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Title:Forms of disciplinary fragmentation: Holistic healthcare and the categorical division of academic labor
Author(s):Sanders, Richard
Director of Research:Hilger, Stephanie
Doctoral Committee Chair(s):Hilger, Stephanie
Doctoral Committee Member(s):Ceman, Stephanie; Frost, Samantha; Llano, Daniel; Mahaffey, Vicki; Murison, Justine; Wade, Mara
Department / Program:Comparative & World Literature
Discipline:Comparative Literature
Degree Granting Institution:University of Illinois at Urbana-Champaign
Degree:Ph.D.
Genre:Dissertation
Subject(s):Disciplinarity
holistic healthcare
Biglan model
Abstract:This dissertation approaches holistic healthcare as a problem of disciplinarity in that it articulates a challenge with which any holistic endeavor, however conceived, would invariably contend. I call this challenge disciplinary fragmentation. The understanding of disciplinary fragmentation given by the dissertation is informed by the Biglan model of subject matter difference. Appearing in 1973 as a tool to study the organization of the research university, the model formalized a system of subject matter classification that hinges on three pairs of oppositions: 1) applied-pure, 2) hard-soft, 3) life-non-life. The model’s creator, psychologist Anthony Biglan, postulated the existence of cognitive styles drawn along these lines. Conceiving disciplinary fragmentation as the theoretical splitting of cognitive styles into these categories, the dissertation asks what would consolidate the styles and how could they pose unforeseen obstacles to the flourishing of more holistic approaches in mainstream medicine. The answer it gives involves medical textbooks, learning objectives, electronic medical records, cultural competence training materials, peer-reviewed journal articles and several other pervasive and mundane forms that govern the three arms of mainstream medicine: patient care, research and medical education. Using a new formalist methodology, the dissertation shows how the form of these pervasive and mundane forms could enact the three pairs of Biglan oppositions postulated to underlie disciplinary fragmentation. In so doing, it renders a grounded explanation of why disciplinary fragmentation makes mainstream medicine inimical to holistic healthcare while providing concrete ways it could begin to cultivate more holistic perspectives.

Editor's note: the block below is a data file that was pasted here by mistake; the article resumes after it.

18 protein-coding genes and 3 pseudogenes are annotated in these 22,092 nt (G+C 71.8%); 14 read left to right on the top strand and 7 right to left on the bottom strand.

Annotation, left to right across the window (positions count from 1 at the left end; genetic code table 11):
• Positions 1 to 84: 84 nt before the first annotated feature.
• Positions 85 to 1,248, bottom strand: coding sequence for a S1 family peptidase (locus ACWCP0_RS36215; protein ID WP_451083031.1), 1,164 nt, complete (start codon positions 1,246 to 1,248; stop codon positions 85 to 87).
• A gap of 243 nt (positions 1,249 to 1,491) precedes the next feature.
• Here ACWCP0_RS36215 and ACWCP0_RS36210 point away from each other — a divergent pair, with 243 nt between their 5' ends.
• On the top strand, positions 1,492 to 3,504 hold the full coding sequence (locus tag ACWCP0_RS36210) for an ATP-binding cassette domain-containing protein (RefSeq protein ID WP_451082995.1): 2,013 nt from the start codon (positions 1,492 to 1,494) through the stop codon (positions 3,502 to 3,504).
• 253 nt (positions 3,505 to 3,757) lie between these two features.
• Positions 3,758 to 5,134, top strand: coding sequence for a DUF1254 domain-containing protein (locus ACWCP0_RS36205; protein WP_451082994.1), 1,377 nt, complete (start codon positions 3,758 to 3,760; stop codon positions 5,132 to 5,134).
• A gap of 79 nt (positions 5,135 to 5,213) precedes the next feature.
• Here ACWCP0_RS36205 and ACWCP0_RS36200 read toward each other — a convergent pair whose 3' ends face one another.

Issue Date:2019-10-29
Type:Text
URI:http://hdl.handle.net/2142/106180
Rights Information:Copyright 2019 Richard Sanders
Date Available in IDEALS:2020-03-02
Date Deposited:2019-12


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